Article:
So far I have written about the parents, grandparents, and in-laws our immigrant ancestor Johann George Schumm II. Today, Johann George Schumm II’s family in Germany, from the Ruppertshofen church records. Once again, the church records give up some surprises.
Our immigrant ancestor Johann George Schumm II (1777-1846) married Anna Maria Fischer (1779-1822) on 28 April 1807. I am calling him Johann George Schumm II to differentiate him from his father, who was also Johann Georg.
Johann Georg II and Anna Maria (Fischer) Schumm had a family of 11 children. Theirs was the largest Schumm family in at least three generations. Of those 11 children 4 died very young, 2 died when they were young adults, and 5 immigrated to America in 1833 with their father Johann Georg II.
The children of Johann George II and Anna Maria (Fischer) Schumm:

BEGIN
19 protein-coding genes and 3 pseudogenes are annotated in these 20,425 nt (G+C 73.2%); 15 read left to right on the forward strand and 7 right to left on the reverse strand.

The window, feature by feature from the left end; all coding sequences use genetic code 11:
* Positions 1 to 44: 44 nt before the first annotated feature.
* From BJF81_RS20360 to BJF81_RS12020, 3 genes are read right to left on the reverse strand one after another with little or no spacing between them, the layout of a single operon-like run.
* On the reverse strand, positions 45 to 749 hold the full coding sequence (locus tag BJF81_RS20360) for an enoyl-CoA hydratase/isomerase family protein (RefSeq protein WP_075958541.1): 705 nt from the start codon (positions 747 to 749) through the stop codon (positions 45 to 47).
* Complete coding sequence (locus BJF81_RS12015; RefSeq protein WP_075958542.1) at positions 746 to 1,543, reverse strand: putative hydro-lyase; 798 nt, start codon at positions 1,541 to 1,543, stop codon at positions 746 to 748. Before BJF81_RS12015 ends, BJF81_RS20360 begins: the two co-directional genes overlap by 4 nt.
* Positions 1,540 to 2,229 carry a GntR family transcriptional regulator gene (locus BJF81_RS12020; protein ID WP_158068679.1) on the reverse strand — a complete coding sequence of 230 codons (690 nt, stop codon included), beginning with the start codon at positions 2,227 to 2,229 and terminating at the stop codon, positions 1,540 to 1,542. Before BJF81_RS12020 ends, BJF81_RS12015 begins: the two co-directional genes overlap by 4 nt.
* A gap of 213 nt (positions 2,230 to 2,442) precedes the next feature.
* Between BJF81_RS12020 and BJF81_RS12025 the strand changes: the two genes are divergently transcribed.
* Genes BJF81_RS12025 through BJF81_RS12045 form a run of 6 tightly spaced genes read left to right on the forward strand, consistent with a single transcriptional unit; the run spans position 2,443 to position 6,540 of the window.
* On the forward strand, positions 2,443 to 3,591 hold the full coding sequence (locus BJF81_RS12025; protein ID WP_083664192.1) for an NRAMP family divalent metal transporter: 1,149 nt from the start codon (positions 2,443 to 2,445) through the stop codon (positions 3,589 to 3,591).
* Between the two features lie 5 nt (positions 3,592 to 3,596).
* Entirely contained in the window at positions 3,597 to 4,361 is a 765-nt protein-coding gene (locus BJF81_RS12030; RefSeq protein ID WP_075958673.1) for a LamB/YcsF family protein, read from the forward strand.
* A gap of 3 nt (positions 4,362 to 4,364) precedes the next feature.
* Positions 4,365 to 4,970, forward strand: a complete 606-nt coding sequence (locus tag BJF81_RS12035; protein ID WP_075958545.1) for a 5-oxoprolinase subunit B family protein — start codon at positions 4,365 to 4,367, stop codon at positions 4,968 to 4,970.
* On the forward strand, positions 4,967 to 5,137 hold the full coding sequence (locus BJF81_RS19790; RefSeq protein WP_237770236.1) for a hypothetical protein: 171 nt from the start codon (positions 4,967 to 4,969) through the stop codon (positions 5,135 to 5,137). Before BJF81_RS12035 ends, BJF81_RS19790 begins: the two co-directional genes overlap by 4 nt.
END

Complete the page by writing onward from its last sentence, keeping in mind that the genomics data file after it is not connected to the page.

Their first child, Johann Georg Schumm, was born 6 December 1807 and was baptized 8 December 1807. Among his baptismal sponsors was his uncle Johann Albrecht Schumm. Johann Martin Stapf is mentioned after Johann Albreccht’s name. Johann Albrecht Schumm was Johann Georg Schumm II’s younger brother who died in 1813 from wounds he received during the battle of Leipzig. Johann Martin Stapf was Johann Georg Schumm II’s step-father. It looks like the letters S.G.V. follow Johann Martin Stapf’s name and I wonder if they are an abbreviation for Stiefgrossvater or Step-grandfather. Johann Albrecht Schumm was a baptismal sponsor and Johann Martin Stapf is mentioned after his name for the children in this family who were born through 1812. The child Johann Georg died less than two weeks later, on 18 December 1807 and was buried on the 20th.